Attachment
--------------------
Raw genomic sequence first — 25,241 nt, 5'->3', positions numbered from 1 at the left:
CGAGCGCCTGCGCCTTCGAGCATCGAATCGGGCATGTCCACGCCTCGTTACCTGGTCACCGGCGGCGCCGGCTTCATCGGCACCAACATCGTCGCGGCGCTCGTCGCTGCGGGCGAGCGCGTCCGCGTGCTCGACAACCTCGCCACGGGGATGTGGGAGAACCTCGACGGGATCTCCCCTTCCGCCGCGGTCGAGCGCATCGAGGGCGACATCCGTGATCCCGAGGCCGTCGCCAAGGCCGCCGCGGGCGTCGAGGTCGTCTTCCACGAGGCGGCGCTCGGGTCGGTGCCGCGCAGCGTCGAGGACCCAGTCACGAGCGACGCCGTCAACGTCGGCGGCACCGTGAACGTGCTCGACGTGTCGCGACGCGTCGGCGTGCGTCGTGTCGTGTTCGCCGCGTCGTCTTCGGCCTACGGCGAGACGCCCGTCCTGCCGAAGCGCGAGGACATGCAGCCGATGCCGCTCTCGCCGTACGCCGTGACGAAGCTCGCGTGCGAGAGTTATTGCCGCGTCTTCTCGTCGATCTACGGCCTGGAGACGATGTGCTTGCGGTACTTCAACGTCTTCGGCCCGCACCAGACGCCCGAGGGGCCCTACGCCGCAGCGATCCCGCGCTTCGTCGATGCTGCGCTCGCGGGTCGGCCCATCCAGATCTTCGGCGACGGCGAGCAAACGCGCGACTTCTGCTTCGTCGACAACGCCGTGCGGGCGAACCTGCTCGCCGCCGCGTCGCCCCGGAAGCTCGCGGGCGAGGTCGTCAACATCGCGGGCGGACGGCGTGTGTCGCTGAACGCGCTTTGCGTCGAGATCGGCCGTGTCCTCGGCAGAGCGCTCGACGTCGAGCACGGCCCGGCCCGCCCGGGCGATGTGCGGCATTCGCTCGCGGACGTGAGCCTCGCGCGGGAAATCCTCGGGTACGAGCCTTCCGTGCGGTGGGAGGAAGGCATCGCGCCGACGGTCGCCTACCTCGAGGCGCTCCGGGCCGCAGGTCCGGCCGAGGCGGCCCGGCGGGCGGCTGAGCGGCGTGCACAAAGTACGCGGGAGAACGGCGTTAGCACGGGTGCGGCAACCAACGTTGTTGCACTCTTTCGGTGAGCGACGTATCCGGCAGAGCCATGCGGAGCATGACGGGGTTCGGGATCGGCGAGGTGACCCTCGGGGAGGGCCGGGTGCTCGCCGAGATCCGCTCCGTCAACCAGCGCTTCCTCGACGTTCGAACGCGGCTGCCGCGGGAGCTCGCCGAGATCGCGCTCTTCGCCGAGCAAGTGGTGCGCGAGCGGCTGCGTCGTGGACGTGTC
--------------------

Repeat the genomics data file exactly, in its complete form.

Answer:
Raw genomic sequence first — 25,241 nt, 5'->3', positions numbered from 1 at the left:
CGAGCGCCTGCGCCTTCGAGCATCGAATCGGGCATGTCCACGCCTCGTTACCTGGTCACCGGCGGCGCCGGCTTCATCGGCACCAACATCGTCGCGGCGCTCGTCGCTGCGGGCGAGCGCGTCCGCGTGCTCGACAACCTCGCCACGGGGATGTGGGAGAACCTCGACGGGATCTCCCCTTCCGCCGCGGTCGAGCGCATCGAGGGCGACATCCGTGATCCCGAGGCCGTCGCCAAGGCCGCCGCGGGCGTCGAGGTCGTCTTCCACGAGGCGGCGCTCGGGTCGGTGCCGCGCAGCGTCGAGGACCCAGTCACGAGCGACGCCGTCAACGTCGGCGGCACCGTGAACGTGCTCGACGTGTCGCGACGCGTCGGCGTGCGTCGTGTCGTGTTCGCCGCGTCGTCTTCGGCCTACGGCGAGACGCCCGTCCTGCCGAAGCGCGAGGACATGCAGCCGATGCCGCTCTCGCCGTACGCCGTGACGAAGCTCGCGTGCGAGAGTTATTGCCGCGTCTTCTCGTCGATCTACGGCCTGGAGACGATGTGCTTGCGGTACTTCAACGTCTTCGGCCCGCACCAGACGCCCGAGGGGCCCTACGCCGCAGCGATCCCGCGCTTCGTCGATGCTGCGCTCGCGGGTCGGCCCATCCAGATCTTCGGCGACGGCGAGCAAACGCGCGACTTCTGCTTCGTCGACAACGCCGTGCGGGCGAACCTGCTCGCCGCCGCGTCGCCCCGGAAGCTCGCGGGCGAGGTCGTCAACATCGCGGGCGGACGGCGTGTGTCGCTGAACGCGCTTTGCGTCGAGATCGGCCGTGTCCTCGGCAGAGCGCTCGACGTCGAGCACGGCCCGGCCCGCCCGGGCGATGTGCGGCATTCGCTCGCGGACGTGAGCCTCGCGCGGGAAATCCTCGGGTACGAGCCTTCCGTGCGGTGGGAGGAAGGCATCGCGCCGACGGTCGCCTACCTCGAGGCGCTCCGGGCCGCAGGTCCGGCCGAGGCGGCCCGGCGGGCGGCTGAGCGGCGTGCACAAAGTACGCGGGAGAACGGCGTTAGCACGGGTGCGGCAACCAACGTTGTTGCACTCTTTCGGTGAGCGACGTATCCGGCAGAGCCATGCGGAGCATGACGGGGTTCGGGATCGGCGAGGTGACCCTCGGGGAGGGCCGGGTGCTCGCCGAGATCCGCTCCGTCAACCAGCGCTTCCTCGACGTTCGAACGCGGCTGCCGCGGGAGCTCGCCGAGATCGCGCTCTTCGCCGAGCAAGTGGTGCGCGAGCGGCTGCGTCGTGGACGTGTC